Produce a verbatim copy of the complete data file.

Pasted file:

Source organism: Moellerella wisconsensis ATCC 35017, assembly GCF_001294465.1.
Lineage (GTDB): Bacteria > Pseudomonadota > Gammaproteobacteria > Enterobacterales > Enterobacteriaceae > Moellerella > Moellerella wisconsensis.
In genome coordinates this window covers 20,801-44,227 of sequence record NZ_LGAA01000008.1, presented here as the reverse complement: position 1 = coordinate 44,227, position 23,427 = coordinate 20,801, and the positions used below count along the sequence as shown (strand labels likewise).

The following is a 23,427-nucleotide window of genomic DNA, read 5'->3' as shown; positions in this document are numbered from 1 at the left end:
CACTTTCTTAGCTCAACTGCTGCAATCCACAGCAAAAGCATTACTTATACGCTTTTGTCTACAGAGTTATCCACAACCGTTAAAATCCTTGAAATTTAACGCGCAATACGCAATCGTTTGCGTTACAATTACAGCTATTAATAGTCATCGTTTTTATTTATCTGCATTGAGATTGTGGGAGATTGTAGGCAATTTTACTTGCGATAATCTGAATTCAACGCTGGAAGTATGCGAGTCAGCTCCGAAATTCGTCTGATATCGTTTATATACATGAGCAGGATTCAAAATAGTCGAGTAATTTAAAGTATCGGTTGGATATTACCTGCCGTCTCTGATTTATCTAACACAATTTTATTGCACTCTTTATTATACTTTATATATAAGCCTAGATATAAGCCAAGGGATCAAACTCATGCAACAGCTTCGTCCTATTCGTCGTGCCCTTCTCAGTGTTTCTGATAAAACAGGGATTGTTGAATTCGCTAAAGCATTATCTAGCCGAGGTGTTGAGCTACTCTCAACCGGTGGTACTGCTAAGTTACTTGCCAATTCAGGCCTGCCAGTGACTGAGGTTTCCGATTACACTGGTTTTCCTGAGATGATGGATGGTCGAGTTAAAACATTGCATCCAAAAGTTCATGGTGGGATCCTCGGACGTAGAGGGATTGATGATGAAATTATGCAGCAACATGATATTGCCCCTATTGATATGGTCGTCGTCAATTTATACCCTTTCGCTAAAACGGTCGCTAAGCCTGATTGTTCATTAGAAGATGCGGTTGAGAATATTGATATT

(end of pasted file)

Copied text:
Source organism: Moellerella wisconsensis ATCC 35017, assembly GCF_001294465.1.
Lineage (GTDB): Bacteria > Pseudomonadota > Gammaproteobacteria > Enterobacterales > Enterobacteriaceae > Moellerella > Moellerella wisconsensis.
In genome coordinates this window covers 20,801-44,227 of sequence record NZ_LGAA01000008.1, presented here as the reverse complement: position 1 = coordinate 44,227, position 23,427 = coordinate 20,801, and the positions used below count along the sequence as shown (strand labels likewise).

The following is a 23,427-nucleotide window of genomic DNA, read 5'->3' as shown; positions in this document are numbered from 1 at the left end:
CACTTTCTTAGCTCAACTGCTGCAATCCACAGCAAAAGCATTACTTATACGCTTTTGTCTACAGAGTTATCCACAACCGTTAAAATCCTTGAAATTTAACGCGCAATACGCAATCGTTTGCGTTACAATTACAGCTATTAATAGTCATCGTTTTTATTTATCTGCATTGAGATTGTGGGAGATTGTAGGCAATTTTACTTGCGATAATCTGAATTCAACGCTGGAAGTATGCGAGTCAGCTCCGAAATTCGTCTGATATCGTTTATATACATGAGCAGGATTCAAAATAGTCGAGTAATTTAAAGTATCGGTTGGATATTACCTGCCGTCTCTGATTTATCTAACACAATTTTATTGCACTCTTTATTATACTTTATATATAAGCCTAGATATAAGCCAAGGGATCAAACTCATGCAACAGCTTCGTCCTATTCGTCGTGCCCTTCTCAGTGTTTCTGATAAAACAGGGATTGTTGAATTCGCTAAAGCATTATCTAGCCGAGGTGTTGAGCTACTCTCAACCGGTGGTACTGCTAAGTTACTTGCCAATTCAGGCCTGCCAGTGACTGAGGTTTCCGATTACACTGGTTTTCCTGAGATGATGGATGGTCGAGTTAAAACATTGCATCCAAAAGTTCATGGTGGGATCCTCGGACGTAGAGGGATTGATGATGAAATTATGCAGCAACATGATATTGCCCCTATTGATATGGTCGTCGTCAATTTATACCCTTTCGCTAAAACGGTCGCTAAGCCTGATTGTTCATTAGAAGATGCGGTTGAGAATATTGATATT